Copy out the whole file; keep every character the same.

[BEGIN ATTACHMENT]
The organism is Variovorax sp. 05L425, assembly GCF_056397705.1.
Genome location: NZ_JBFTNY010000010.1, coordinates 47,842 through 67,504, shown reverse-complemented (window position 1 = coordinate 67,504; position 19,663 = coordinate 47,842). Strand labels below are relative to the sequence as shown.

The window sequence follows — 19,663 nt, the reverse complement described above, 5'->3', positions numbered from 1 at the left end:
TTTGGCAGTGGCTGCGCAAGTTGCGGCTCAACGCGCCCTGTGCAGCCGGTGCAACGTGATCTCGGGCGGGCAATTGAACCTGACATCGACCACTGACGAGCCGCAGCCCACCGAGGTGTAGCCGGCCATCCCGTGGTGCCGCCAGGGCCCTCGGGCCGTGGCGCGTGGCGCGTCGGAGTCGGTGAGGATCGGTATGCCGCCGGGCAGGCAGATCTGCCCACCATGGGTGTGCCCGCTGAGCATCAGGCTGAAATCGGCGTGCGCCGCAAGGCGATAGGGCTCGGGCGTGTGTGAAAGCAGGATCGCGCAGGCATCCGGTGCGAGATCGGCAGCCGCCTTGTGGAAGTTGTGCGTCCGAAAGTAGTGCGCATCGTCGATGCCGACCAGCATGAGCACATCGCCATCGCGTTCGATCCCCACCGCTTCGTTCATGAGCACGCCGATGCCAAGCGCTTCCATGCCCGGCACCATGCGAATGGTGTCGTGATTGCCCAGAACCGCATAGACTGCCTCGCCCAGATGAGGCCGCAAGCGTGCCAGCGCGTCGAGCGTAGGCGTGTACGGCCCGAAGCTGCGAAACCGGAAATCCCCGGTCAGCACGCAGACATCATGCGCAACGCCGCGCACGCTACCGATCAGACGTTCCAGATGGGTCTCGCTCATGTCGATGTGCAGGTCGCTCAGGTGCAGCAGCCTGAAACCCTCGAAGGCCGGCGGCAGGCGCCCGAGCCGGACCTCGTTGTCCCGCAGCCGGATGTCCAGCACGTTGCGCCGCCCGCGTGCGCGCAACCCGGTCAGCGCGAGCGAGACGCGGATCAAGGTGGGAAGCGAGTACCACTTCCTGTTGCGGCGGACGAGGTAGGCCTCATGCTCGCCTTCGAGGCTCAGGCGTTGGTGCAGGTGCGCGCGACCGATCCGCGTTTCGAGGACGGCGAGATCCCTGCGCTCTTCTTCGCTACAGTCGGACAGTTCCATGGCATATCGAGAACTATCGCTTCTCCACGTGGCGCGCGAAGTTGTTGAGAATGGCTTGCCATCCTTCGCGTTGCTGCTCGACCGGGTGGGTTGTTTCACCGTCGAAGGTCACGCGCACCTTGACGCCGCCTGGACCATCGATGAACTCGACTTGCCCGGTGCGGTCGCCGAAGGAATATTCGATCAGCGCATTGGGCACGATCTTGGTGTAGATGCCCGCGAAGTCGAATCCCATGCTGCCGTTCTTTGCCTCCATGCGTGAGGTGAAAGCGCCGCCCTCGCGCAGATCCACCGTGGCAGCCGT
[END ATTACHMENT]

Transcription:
The organism is Variovorax sp. 05L425, assembly GCF_056397705.1.
Genome location: NZ_JBFTNY010000010.1, coordinates 47,842 through 67,504, shown reverse-complemented (window position 1 = coordinate 67,504; position 19,663 = coordinate 47,842). Strand labels below are relative to the sequence as shown.

The window sequence follows — 19,663 nt, the reverse complement described above, 5'->3', positions numbered from 1 at the left end:
TTTGGCAGTGGCTGCGCAAGTTGCGGCTCAACGCGCCCTGTGCAGCCGGTGCAACGTGATCTCGGGCGGGCAATTGAACCTGACATCGACCACTGACGAGCCGCAGCCCACCGAGGTGTAGCCGGCCATCCCGTGGTGCCGCCAGGGCCCTCGGGCCGTGGCGCGTGGCGCGTCGGAGTCGGTGAGGATCGGTATGCCGCCGGGCAGGCAGATCTGCCCACCATGGGTGTGCCCGCTGAGCATCAGGCTGAAATCGGCGTGCGCCGCAAGGCGATAGGGCTCGGGCGTGTGTGAAAGCAGGATCGCGCAGGCATCCGGTGCGAGATCGGCAGCCGCCTTGTGGAAGTTGTGCGTCCGAAAGTAGTGCGCATCGTCGATGCCGACCAGCATGAGCACATCGCCATCGCGTTCGATCCCCACCGCTTCGTTCATGAGCACGCCGATGCCAAGCGCTTCCATGCCCGGCACCATGCGAATGGTGTCGTGATTGCCCAGAACCGCATAGACTGCCTCGCCCAGATGAGGCCGCAAGCGTGCCAGCGCGTCGAGCGTAGGCGTGTACGGCCCGAAGCTGCGAAACCGGAAATCCCCGGTCAGCACGCAGACATCATGCGCAACGCCGCGCACGCTACCGATCAGACGTTCCAGATGGGTCTCGCTCATGTCGATGTGCAGGTCGCTCAGGTGCAGCAGCCTGAAACCCTCGAAGGCCGGCGGCAGGCGCCCGAGCCGGACCTCGTTGTCCCGCAGCCGGATGTCCAGCACGTTGCGCCGCCCGCGTGCGCGCAACCCGGTCAGCGCGAGCGAGACGCGGATCAAGGTGGGAAGCGAGTACCACTTCCTGTTGCGGCGGACGAGGTAGGCCTCATGCTCGCCTTCGAGGCTCAGGCGTTGGTGCAGGTGCGCGCGACCGATCCGCGTTTCGAGGACGGCGAGATCCCTGCGCTCTTCTTCGCTACAGTCGGACAGTTCCATGGCATATCGAGAACTATCGCTTCTCCACGTGGCGCGCGAAGTTGTTGAGAATGGCTTGCCATCCTTCGCGTTGCTGCTCGACCGGGTGGGTTGTTTCACCGTCGAAGGTCACGCGCACCTTGACGCCGCCTGGACCATCGATGAACTCGACTTGCCCGGTGCGGTCGCCGAAGGAATATTCGATCAGCGCATTGGGCACGATCTTGGTGTAGATGCCCGCGAAGTCGAATCCCATGCTGCCGTTCTTTGCCTCCATGCGTGAGGTGAAAGCGCCGCCCTCGCGCAGATCCACCGTGGCAGCCGT